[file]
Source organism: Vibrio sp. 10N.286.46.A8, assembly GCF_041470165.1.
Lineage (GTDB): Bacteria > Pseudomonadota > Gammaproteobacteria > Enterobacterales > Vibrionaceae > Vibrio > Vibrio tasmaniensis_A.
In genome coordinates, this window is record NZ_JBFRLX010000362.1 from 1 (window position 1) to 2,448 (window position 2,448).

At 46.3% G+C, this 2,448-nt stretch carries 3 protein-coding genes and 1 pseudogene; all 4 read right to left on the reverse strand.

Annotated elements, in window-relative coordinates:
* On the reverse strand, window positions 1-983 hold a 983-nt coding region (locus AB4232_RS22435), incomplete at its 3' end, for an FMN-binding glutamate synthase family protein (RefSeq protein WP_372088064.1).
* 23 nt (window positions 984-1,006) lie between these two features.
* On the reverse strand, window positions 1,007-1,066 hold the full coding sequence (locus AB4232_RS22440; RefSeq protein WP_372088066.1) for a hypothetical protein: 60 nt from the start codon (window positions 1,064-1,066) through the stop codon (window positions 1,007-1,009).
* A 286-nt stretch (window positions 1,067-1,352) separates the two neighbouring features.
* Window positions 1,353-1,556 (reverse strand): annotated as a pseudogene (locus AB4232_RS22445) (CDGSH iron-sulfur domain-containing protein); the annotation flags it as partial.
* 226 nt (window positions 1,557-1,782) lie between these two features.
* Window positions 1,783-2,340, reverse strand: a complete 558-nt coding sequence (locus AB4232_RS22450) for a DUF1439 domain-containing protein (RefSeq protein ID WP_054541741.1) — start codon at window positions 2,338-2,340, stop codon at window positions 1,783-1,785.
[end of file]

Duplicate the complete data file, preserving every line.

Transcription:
Source organism: Vibrio sp. 10N.286.46.A8, assembly GCF_041470165.1.
Lineage (GTDB): Bacteria > Pseudomonadota > Gammaproteobacteria > Enterobacterales > Vibrionaceae > Vibrio > Vibrio tasmaniensis_A.
In genome coordinates, this window is record NZ_JBFRLX010000362.1 from 1 (window position 1) to 2,448 (window position 2,448).

At 46.3% G+C, this 2,448-nt stretch carries 3 protein-coding genes and 1 pseudogene; all 4 read right to left on the reverse strand.

Annotated elements, in window-relative coordinates:
* On the reverse strand, window positions 1-983 hold a 983-nt coding region (locus AB4232_RS22435), incomplete at its 3' end, for an FMN-binding glutamate synthase family protein (RefSeq protein WP_372088064.1).
* 23 nt (window positions 984-1,006) lie between these two features.
* On the reverse strand, window positions 1,007-1,066 hold the full coding sequence (locus AB4232_RS22440; RefSeq protein WP_372088066.1) for a hypothetical protein: 60 nt from the start codon (window positions 1,064-1,066) through the stop codon (window positions 1,007-1,009).
* A 286-nt stretch (window positions 1,067-1,352) separates the two neighbouring features.
* Window positions 1,353-1,556 (reverse strand): annotated as a pseudogene (locus AB4232_RS22445) (CDGSH iron-sulfur domain-containing protein); the annotation flags it as partial.
* 226 nt (window positions 1,557-1,782) lie between these two features.
* Window positions 1,783-2,340, reverse strand: a complete 558-nt coding sequence (locus AB4232_RS22450) for a DUF1439 domain-containing protein (RefSeq protein ID WP_054541741.1) — start codon at window positions 2,338-2,340, stop codon at window positions 1,783-1,785.